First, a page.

Researching the Researchers


(Featured image: primate in transit to laboratory. Credit Mary Bloom)

In the 1980s I did the background research for an anti-vivisection group in Glasgow, Scotland. I researched the researchers in the area around Glasgow. Details of many Doctors can be found on the appropriate Medical Register. Glasgow has a huge number of animal laboratories (second only to London within the U.K.). I spent years at University Libraries searching through Scientific Journals looking for material that was useful.

I have some knowledge of the terminology (I am a Science Technician with a lifelong interest in Science), but a Nurse’s Dictionary is also useful. For example, animals in extreme pain may “exhibit lacrimination” (cry). They may also show signs of “piloerection” (hairs standing on end).

If an anaesthetic is used, that may be only to allow the experimenters to perform “procedures” upon the animal, anaesthetic being withdrawn when the animal has received its “wounds”.

Many experiments involve no anaesthetic at any point.

I was part of a group which finally (after a determined campaign of sit-ins, etc.) got access to a vivisection laboratory in Glasgow. To see the animals and how they were kept. The lab did behavioral studies on rats and lemurs. I had studied basic animal welfare for these animals. I also possessed a copy of the notes for those keeping animals in vivisection laboratories (it was a Government publication). However, I had recently been arrested outside the laboratory – trying to free animals – and was not allowed to visit. I was at the time a member of the Animal Liberation Front. After my arrest, I made an unsuccessful complaint against the Police for alleged Police brutality. I had no witnesses. None of the visitors who were admitted to the lab made any notes or seemingly asked any questions (if you gain access to a lab, you should pass on anything you find out to others, e.g. animal rights people who may use this information).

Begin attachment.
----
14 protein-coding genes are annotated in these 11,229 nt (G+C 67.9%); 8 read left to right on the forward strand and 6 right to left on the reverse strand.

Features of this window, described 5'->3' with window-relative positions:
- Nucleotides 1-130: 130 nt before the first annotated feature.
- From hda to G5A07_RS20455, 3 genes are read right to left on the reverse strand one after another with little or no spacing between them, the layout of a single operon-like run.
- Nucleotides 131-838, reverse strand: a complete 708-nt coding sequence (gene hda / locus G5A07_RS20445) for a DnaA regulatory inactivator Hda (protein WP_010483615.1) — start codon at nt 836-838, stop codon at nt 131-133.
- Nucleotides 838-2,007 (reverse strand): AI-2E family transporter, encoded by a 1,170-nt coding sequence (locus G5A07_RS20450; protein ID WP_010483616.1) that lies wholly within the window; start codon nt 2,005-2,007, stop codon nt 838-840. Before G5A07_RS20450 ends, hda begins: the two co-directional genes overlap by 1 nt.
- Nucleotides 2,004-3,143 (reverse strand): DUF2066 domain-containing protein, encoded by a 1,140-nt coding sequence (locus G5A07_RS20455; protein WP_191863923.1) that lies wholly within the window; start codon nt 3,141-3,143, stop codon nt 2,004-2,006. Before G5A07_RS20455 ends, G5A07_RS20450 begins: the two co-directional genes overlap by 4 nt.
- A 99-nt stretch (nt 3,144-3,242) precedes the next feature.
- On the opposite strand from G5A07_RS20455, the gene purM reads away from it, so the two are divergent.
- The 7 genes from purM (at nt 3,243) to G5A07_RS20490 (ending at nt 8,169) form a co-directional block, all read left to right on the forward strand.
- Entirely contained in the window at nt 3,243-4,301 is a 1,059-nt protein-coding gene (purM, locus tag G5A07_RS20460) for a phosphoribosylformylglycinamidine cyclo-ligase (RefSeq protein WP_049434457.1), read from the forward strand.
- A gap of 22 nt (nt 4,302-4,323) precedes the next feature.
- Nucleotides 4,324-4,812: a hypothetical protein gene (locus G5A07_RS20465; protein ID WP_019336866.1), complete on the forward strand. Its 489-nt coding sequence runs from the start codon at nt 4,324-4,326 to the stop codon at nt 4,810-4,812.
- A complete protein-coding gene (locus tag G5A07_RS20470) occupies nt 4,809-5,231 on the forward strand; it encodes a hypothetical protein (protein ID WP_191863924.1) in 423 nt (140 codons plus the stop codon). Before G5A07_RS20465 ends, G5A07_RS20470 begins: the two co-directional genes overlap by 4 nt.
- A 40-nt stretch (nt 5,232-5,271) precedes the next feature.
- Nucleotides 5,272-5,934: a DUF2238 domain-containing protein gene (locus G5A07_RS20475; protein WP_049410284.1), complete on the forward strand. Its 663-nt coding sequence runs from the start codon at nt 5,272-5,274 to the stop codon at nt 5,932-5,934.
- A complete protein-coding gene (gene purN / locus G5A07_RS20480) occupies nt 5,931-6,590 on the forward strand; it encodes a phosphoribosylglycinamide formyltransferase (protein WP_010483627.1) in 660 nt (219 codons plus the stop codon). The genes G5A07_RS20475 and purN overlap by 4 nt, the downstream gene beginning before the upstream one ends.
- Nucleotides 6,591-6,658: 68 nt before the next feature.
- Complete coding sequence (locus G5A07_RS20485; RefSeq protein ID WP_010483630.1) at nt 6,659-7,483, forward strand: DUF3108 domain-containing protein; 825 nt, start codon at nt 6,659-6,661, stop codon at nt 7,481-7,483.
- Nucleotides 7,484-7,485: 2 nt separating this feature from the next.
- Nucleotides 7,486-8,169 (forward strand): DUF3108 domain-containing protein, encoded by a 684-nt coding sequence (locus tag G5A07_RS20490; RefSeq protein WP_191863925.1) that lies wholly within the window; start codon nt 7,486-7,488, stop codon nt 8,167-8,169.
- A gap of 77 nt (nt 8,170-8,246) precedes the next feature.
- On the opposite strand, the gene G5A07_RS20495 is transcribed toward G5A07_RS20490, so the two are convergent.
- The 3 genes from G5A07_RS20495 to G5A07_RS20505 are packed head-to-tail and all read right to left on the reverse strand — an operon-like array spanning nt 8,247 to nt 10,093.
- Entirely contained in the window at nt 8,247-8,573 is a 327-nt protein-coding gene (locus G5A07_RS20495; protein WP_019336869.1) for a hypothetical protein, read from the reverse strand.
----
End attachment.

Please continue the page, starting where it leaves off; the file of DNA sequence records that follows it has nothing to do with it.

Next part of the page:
If you intend to find out what is happening near you, you need to know the name and all the initials of some researchers at your nearby lab (you can find these from University yearbooks, for example). This information is needed to research through the Journals. Specialise in one species and in one type of injury – so you know a bit about what you are talking about. I specialised in primates and in head damage. I thought this would be deemed especially newsworthy.

The most newsworthy research I did, involved the Glasgow end of the experiments done by the University of Pennsylvania‘s Head Injury Clinic in Philadelphia. Before that time no one in Glasgow knew of the experiments or of the Glasgow end of the research. Experiments went on for years and were reported in two different scientific journals that I studied. There was a huge amount of information that could be used by anti-vivisection campaigners (e.g. relating to the type of anaesthetic and whether the type and dose used was sufficient). Primates were given brain damage at the Laboratory in Pennsylvania, then their brains examined afterwards in Labs in Glasgow.